At a carwash in an industrial patch of Astoria, Queens, Adan Nicolas, a Mexican immigrant, is preparing to open the newest front in New York City’s labor battles.
His bosses have often paid him and the other carwash workers less than minimum wage and have cheated them on overtime pay, Mr. Nicolas said. The workers, he said, are not provided with protective gear but are forced to use caustic cleaners that burn their eyes and noses.
Community organizers say these kinds of violations are rampant among local carwashes.
So for the past several weeks, under the tutelage of immigrants’ advocates, Mr. Nicolas, 31, has been briefing his colleagues in rudimentary labor law and the language of organizing. Out of the sight of bosses, similar conversations have been unfolding at other carwashes around New York City.
“We’re all ready to fight for our rights and have a dignified place to work, and not to be abused like we are today,” Mr. Nicolas said.
On Tuesday, a coalition of community and labor organizations plans to introduce a citywide campaign to reform the carwash industry. The union advocates, in turn, hope to use the campaign to unionize carwash workers across the city, most of whom are immigrants.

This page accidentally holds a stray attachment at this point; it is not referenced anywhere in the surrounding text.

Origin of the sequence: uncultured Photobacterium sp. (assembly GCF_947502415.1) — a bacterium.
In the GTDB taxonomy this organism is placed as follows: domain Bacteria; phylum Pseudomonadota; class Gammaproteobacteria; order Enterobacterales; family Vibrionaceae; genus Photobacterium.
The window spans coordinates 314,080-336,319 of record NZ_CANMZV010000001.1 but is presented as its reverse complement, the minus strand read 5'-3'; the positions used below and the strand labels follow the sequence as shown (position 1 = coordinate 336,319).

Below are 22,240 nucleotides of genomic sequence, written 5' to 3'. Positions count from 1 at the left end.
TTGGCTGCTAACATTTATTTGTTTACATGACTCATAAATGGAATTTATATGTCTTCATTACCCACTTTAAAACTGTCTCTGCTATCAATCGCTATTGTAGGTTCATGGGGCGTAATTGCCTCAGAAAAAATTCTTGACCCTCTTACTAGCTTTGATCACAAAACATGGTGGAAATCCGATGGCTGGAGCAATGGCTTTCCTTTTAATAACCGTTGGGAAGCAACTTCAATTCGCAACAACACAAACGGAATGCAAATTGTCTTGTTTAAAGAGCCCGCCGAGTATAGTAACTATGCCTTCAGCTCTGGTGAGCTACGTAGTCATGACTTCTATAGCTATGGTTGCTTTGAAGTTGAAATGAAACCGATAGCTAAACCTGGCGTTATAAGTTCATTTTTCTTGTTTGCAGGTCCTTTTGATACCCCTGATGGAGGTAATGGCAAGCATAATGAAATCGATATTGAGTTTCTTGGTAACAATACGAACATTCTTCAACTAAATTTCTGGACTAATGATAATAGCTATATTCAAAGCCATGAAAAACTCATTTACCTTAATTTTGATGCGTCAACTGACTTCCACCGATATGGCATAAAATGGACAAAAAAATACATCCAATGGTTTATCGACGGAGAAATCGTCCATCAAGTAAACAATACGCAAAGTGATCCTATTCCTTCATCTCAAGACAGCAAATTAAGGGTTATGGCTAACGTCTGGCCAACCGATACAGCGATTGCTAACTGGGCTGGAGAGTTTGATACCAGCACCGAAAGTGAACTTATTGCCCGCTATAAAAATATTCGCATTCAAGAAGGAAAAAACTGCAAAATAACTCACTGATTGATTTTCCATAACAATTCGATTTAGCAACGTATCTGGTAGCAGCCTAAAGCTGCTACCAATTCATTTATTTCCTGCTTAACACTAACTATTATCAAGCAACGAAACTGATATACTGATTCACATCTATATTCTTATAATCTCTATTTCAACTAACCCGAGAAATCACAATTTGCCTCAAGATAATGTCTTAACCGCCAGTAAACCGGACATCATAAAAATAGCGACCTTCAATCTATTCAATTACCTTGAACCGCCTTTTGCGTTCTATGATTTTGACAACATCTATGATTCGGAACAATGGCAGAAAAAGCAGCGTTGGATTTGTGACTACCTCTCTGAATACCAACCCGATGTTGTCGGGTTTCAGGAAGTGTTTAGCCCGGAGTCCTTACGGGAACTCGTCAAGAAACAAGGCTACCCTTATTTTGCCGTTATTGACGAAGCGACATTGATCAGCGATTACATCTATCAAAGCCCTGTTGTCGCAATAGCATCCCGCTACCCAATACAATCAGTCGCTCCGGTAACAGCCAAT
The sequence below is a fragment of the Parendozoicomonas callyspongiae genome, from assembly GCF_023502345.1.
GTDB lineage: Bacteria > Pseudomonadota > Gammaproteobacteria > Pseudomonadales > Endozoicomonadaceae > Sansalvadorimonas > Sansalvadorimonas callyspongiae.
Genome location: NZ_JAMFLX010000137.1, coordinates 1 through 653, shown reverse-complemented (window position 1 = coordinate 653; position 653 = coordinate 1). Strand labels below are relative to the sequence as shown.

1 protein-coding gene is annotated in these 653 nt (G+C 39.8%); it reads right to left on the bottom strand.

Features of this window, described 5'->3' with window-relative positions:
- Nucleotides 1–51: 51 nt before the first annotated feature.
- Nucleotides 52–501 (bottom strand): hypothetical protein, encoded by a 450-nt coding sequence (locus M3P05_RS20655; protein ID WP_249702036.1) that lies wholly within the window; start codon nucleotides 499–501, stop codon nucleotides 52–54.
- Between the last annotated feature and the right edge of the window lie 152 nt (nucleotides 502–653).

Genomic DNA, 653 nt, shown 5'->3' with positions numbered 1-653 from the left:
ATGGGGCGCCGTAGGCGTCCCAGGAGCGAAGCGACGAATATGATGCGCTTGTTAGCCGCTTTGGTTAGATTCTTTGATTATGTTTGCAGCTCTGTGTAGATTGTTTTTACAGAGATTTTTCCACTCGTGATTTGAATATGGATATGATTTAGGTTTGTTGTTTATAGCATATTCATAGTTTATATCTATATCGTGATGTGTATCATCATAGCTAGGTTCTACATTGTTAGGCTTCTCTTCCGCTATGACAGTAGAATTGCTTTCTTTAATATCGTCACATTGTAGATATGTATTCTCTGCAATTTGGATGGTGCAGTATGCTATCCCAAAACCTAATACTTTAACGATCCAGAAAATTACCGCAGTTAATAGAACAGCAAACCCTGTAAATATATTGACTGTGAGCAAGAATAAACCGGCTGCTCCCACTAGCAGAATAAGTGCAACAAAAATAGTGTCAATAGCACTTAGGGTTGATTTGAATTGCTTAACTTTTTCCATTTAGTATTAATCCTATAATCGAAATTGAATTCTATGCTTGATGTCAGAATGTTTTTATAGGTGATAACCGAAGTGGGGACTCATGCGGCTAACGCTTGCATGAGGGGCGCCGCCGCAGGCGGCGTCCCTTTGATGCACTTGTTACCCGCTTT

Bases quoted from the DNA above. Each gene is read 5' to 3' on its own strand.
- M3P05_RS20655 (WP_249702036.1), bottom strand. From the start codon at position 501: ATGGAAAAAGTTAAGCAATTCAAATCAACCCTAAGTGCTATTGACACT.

“This is a real partnership between community organizations and organized labor to try to tackle these problematic working conditions,” said Andrew Friedman, co-executive director of Make the Road New York, an advocacy group that is leading the coalition with New York Communities for Change, another advocacy group, and support from the Retail, Wholesale and Department Store Union.
A similar campaign in Los Angeles has resulted in collective bargaining agreements between at least three carwash companies and their workers. Two of the deals were completed last month.
The campaign in New York faces many challenges. Carwash workers — a population of about 1,600, by the coalition’s estimates — are scattered across about 200 locations, many of which are under individual ownership. Each company would require a separate organizing effort.
Many of the workers are illegal immigrants who might be unwilling to speak out for fear of being fired or drawing the attention of the immigration authorities.
Carwash managers and owners said in interviews that they were paying and treating their employees fairly, and vowed to resist unionizing efforts.
“We’re going by the law,” said the manager at Queensboro Car Wash in Long Island City, who would not give his name.
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